The NIS Directive was first proposed by the European Commission in 2013 as part of the EU’s Cyber Security Strategy. The formal adoption of the NIS Directive by the Council follows on from the political agreement reached in December 2015. It must now be approved by the Parliament at second reading. The NIS Directive is expected to enter into force in August 2016, after which Member States will have 21 months to implement it into their national laws.
On April 26, the US District Court in Seattle granted the FTC’s motion for summary judgment against Amazon for providing allegedly inadequate parental controls to limit their children’s in-app purchases. Case No. C14-1038-JCC. The FTC alleged that the company’s failure to require more robust password re-entry meant that many in-app purchases by children resulted in unauthorized charges to the parents.
This Article originally appeared in the Thomson Reuters FinTech Law Report, Volume 18, Issue 6 (2016).
On September 17, 2015, the Commodity Futures Trading Commission (“CFTC”) issued an order (“Coinflip Order”) settling charges brought against Coinflip, Inc., the operator of an online trading platform that facilitated the trading of derivatives on Bitcoin and other digital currencies, also referred to by the CFTC and other regulators as “virtual currencies” (“Bitcoin Derivatives”), including U.S. dollar cash-settled options. The CFTC found that Coinflip, Inc. had violated the Commodity Exchange Act (“CEA”) and CFTC rules by failing to register as a swap execution facility (“SEF”) or designated contract market (“DCM”). The direct impact of the Coinflip Order is minimal, as the platform itself had already shut down due to lack of volume. However, the Coinflip Order represents a watershed in the development of virtual currencies, as it is the first time that the CFTC has affirmatively asserted that Bitcoin and other virtual currencies are “properly defined as commodities” and that the CFTC has jurisdiction over Bitcoin Derivatives.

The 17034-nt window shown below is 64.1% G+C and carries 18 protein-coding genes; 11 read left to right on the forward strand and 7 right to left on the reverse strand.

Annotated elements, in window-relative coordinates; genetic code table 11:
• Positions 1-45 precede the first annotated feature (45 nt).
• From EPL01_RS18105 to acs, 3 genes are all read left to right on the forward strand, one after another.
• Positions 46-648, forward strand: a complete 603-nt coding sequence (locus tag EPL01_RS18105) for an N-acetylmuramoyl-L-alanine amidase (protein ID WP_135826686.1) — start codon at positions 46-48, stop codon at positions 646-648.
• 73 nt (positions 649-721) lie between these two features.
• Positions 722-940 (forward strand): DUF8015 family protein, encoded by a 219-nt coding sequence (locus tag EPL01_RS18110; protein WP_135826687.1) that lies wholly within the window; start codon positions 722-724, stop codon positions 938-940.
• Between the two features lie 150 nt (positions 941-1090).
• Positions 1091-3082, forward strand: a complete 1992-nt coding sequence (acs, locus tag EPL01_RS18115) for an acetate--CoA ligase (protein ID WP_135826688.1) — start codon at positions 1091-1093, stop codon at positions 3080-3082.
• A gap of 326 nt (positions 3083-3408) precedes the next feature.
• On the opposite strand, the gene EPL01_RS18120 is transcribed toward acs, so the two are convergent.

*Based on Remarks at the Big Data East Big Data Innovation Conference, September 9, 2015
I believe in the enormous potential of big data. Erik Brynolfsson and Andrew McAfee, authors of The New Machine Age and leading scholars of the digital economy, have compared the power and granularity of computational science to the transformation in understanding of nature that occurred when Anton Van Leuwenhook first peered at samples through his newly-invented microscope. We are seeing new advances in medicine, in social science, new ways of teasing out causation from correlation.
Last week, the New Zealand Ministry of Foreign Affairs & Trade has made public the text of the Trans-Pacific Partnership (TPP) Agreement. While the text of the TPP has been negotiated over the past seven years, several provisions relating to electronic commerce are remarkably timely and address key considerations for companies doing business abroad. Highlighted below are key initial takeaways from Article 14 of the TPP, on “Electronic Commerce:”